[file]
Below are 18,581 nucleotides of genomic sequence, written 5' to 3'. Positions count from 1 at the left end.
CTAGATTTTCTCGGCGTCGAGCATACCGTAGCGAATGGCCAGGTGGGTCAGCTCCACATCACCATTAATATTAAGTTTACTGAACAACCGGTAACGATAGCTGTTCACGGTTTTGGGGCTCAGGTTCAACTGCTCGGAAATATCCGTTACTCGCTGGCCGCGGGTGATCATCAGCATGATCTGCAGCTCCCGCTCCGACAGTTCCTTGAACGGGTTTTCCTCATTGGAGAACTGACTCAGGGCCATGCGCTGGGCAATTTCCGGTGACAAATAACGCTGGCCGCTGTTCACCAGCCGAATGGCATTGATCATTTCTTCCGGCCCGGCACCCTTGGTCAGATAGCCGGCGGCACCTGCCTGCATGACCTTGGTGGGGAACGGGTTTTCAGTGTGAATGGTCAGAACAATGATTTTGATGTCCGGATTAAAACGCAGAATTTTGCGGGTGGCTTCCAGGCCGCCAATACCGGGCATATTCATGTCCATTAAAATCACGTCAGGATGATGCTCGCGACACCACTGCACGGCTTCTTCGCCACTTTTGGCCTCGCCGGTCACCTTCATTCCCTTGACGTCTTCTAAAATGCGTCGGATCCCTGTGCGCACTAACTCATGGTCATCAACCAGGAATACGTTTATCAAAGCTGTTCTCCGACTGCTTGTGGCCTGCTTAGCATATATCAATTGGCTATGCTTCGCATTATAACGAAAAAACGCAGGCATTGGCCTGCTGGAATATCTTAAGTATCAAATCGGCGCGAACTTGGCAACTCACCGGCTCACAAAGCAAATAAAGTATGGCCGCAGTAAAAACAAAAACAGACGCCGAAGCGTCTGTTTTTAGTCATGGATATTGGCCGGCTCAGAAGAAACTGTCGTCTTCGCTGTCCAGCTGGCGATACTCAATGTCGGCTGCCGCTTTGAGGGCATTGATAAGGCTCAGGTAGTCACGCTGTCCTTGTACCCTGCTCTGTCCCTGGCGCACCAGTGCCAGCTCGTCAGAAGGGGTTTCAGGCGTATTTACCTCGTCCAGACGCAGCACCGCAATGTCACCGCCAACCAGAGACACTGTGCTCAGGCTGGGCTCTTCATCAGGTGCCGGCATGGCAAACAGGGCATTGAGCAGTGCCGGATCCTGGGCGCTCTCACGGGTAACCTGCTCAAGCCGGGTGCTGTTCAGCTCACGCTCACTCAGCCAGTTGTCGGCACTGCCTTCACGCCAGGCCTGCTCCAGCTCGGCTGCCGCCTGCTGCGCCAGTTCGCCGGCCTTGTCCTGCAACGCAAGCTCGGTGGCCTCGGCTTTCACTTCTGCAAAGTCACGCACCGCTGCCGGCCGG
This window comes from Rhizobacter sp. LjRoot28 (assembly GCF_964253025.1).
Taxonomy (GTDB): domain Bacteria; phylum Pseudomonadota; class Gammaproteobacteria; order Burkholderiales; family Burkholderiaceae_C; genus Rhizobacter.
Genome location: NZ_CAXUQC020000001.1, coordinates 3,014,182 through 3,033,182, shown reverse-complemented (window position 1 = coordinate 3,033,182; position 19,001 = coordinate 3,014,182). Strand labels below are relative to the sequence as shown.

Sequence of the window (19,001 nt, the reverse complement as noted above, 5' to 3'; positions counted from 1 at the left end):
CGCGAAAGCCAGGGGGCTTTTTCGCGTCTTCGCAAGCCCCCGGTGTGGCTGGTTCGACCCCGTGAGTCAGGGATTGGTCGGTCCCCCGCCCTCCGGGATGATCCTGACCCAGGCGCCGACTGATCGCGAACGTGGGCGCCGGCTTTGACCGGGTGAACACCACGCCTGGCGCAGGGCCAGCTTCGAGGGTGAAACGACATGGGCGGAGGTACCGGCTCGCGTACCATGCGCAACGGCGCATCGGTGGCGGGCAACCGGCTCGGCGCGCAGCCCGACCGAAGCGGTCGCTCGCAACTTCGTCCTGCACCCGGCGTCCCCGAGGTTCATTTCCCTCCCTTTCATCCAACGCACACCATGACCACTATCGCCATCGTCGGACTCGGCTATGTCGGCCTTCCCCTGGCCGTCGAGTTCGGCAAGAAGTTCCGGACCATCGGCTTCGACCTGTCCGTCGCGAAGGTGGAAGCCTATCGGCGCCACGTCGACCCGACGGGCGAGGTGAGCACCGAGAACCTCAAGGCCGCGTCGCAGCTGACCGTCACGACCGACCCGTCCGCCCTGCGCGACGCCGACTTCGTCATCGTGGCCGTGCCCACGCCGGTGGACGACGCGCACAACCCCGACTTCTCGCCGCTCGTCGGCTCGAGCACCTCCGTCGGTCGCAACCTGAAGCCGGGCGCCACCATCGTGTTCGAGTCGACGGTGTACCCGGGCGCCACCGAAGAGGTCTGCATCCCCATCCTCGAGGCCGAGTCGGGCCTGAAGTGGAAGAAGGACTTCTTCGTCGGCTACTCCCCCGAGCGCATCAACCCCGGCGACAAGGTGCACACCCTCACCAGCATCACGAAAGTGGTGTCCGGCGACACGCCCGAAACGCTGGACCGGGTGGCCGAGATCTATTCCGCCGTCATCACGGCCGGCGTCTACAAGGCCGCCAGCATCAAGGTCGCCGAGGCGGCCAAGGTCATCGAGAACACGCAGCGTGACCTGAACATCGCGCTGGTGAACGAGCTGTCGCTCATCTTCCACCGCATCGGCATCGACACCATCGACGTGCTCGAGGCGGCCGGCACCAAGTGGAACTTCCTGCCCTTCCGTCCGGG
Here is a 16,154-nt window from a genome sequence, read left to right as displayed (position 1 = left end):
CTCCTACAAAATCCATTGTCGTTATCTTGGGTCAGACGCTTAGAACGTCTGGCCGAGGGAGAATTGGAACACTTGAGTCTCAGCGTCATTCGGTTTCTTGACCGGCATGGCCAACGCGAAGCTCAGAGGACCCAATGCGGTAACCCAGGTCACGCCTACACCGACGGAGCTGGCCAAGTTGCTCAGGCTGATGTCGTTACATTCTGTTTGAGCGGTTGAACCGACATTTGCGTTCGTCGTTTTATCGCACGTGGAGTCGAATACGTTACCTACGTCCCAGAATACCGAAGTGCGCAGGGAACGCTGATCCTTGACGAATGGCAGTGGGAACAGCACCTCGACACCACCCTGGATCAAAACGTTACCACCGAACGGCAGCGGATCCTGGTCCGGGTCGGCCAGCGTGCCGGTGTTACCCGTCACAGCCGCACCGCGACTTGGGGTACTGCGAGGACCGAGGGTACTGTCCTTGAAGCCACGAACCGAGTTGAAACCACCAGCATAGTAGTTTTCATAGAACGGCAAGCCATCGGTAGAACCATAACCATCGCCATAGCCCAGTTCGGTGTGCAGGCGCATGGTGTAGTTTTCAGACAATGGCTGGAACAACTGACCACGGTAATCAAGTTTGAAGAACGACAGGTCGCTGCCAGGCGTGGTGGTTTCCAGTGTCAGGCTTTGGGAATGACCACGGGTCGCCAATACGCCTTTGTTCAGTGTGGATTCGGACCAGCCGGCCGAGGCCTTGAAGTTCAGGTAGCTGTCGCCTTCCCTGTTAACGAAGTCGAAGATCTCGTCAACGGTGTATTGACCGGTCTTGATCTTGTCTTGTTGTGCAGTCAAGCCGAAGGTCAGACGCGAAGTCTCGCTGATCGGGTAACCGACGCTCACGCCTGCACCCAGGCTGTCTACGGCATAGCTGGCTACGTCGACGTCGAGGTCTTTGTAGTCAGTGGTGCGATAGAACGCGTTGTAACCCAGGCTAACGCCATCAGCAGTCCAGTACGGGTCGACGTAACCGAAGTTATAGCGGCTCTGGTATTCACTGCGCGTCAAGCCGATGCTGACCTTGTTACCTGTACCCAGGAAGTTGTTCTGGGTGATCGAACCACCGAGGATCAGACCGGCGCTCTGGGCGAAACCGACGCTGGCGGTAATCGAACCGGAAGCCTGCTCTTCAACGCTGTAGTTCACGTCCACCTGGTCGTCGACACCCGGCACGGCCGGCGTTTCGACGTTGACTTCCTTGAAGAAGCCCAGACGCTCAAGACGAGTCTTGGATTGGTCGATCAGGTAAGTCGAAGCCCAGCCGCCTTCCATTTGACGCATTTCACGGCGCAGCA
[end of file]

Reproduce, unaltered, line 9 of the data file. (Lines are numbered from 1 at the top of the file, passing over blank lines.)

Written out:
CTCCTACAAAATCCATTGTCGTTATCTTGGGTCAGACGCTTAGAACGTCTGGCCGAGGGAGAATTGGAACACTTGAGTCTCAGCGTCATTCGGTTTCTTGACCGGCATGGCCAACGCGAAGCTCAGAGGACCCAATGCGGTAACCCAGGTCACGCCTACACCGACGGAGCTGGCCAAGTTGCTCAGGCTGATGTCGTTACATTCTGTTTGAGCGGTTGAACCGACATTTGCGTTCGTCGTTTTATCGCACGTGGAGTCGAATACGTTACCTACGTCCCAGAATACCGAAGTGCGCAGGGAACGCTGATCCTTGACGAATGGCAGTGGGAACAGCACCTCGACACCACCCTGGATCAAAACGTTACCACCGAACGGCAGCGGATCCTGGTCCGGGTCGGCCAGCGTGCCGGTGTTACCCGTCACAGCCGCACCGCGACTTGGGGTACTGCGAGGACCGAGGGTACTGTCCTTGAAGCCACGAACCGAGTTGAAACCACCAGCATAGTAGTTTTCATAGAACGGCAAGCCATCGGTAGAACCATAACCATCGCCATAGCCCAGTTCGGTGTGCAGGCGCATGGTGTAGTTTTCAGACAATGGCTGGAACAACTGACCACGGTAATCAAGTTTGAAGAACGACAGGTCGCTGCCAGGCGTGGTGGTTTCCAGTGTCAGGCTTTGGGAATGACCACGGGTCGCCAATACGCCTTTGTTCAGTGTGGATTCGGACCAGCCGGCCGAGGCCTTGAAGTTCAGGTAGCTGTCGCCTTCCCTGTTAACGAAGTCGAAGATCTCGTCAACGGTGTATTGACCGGTCTTGATCTTGTCTTGTTGTGCAGTCAAGCCGAAGGTCAGACGCGAAGTCTCGCTGATCGGGTAACCGACGCTCACGCCTGCACCCAGGCTGTCTACGGCATAGCTGGCTACGTCGACGTCGAGGTCTTTGTAGTCAGTGGTGCGATAGAACGCGTTGTAACCCAGGCTAACGCCATCAGCAGTCCAGTACGGGTCGACGTAACCGAAGTTATAGCGGCTCTGGTATTCACTGCGCGTCAAGCCGATGCTGACCTTGTTACCTGTACCCAGGAAGTTGTTCTGGGTGATCGAACCACCGAGGATCAGACCGGCGCTCTGGGCGAAACCGACGCTGGCGGTAATCGAACCGGAAGCCTGCTCTTCAACGCTGTAGTTCACGTCCACCTGGTCGTCGACACCCGGCACGGCCGGCGTTTCGACGTTGACTTCCTTGAAGAAGCCCAGACGCTCAAGACGAGTCTTGGATTGGTCGATCAGGTAAGTCGAAGCCCAGCCGCCTTCCATTTGACGCATTTCACGGCGCAGCA